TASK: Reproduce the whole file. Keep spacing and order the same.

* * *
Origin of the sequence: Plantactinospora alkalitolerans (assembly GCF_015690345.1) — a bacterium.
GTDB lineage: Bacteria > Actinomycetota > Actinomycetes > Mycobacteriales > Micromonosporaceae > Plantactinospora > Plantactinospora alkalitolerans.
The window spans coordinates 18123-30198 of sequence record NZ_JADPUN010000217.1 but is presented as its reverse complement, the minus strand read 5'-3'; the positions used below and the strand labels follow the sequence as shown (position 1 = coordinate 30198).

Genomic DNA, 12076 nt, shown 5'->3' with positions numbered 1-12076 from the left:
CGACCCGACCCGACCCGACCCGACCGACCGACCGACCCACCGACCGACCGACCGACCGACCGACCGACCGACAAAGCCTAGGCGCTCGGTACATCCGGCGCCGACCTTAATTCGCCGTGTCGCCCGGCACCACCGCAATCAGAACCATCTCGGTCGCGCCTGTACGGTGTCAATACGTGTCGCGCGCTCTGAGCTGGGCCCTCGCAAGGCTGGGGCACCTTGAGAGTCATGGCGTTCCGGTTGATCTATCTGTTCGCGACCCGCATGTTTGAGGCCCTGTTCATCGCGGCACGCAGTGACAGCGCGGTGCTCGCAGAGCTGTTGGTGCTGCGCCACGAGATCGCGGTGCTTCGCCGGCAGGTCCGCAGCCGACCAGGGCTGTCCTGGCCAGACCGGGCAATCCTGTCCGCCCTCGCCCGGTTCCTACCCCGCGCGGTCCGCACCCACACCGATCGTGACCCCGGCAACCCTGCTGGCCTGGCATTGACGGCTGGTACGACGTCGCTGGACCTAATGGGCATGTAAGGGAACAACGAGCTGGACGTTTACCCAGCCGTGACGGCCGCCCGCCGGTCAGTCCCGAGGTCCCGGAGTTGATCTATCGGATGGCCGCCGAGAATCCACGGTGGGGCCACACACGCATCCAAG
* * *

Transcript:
Origin of the sequence: Plantactinospora alkalitolerans (assembly GCF_015690345.1) — a bacterium.
GTDB lineage: Bacteria > Actinomycetota > Actinomycetes > Mycobacteriales > Micromonosporaceae > Plantactinospora > Plantactinospora alkalitolerans.
The window spans coordinates 18123-30198 of sequence record NZ_JADPUN010000217.1 but is presented as its reverse complement, the minus strand read 5'-3'; the positions used below and the strand labels follow the sequence as shown (position 1 = coordinate 30198).

Genomic DNA, 12076 nt, shown 5'->3' with positions numbered 1-12076 from the left:
CGACCCGACCCGACCCGACCCGACCGACCGACCGACCCACCGACCGACCGACCGACCGACCGACCGACCGACAAAGCCTAGGCGCTCGGTACATCCGGCGCCGACCTTAATTCGCCGTGTCGCCCGGCACCACCGCAATCAGAACCATCTCGGTCGCGCCTGTACGGTGTCAATACGTGTCGCGCGCTCTGAGCTGGGCCCTCGCAAGGCTGGGGCACCTTGAGAGTCATGGCGTTCCGGTTGATCTATCTGTTCGCGACCCGCATGTTTGAGGCCCTGTTCATCGCGGCACGCAGTGACAGCGCGGTGCTCGCAGAGCTGTTGGTGCTGCGCCACGAGATCGCGGTGCTTCGCCGGCAGGTCCGCAGCCGACCAGGGCTGTCCTGGCCAGACCGGGCAATCCTGTCCGCCCTCGCCCGGTTCCTACCCCGCGCGGTCCGCACCCACACCGATCGTGACCCCGGCAACCCTGCTGGCCTGGCATTGACGGCTGGTACGACGTCGCTGGACCTAATGGGCATGTAAGGGAACAACGAGCTGGACGTTTACCCAGCCGTGACGGCCGCCCGCCGGTCAGTCCCGAGGTCCCGGAGTTGATCTATCGGATGGCCGCCGAGAATCCACGGTGGGGCCACACACGCATCCAAG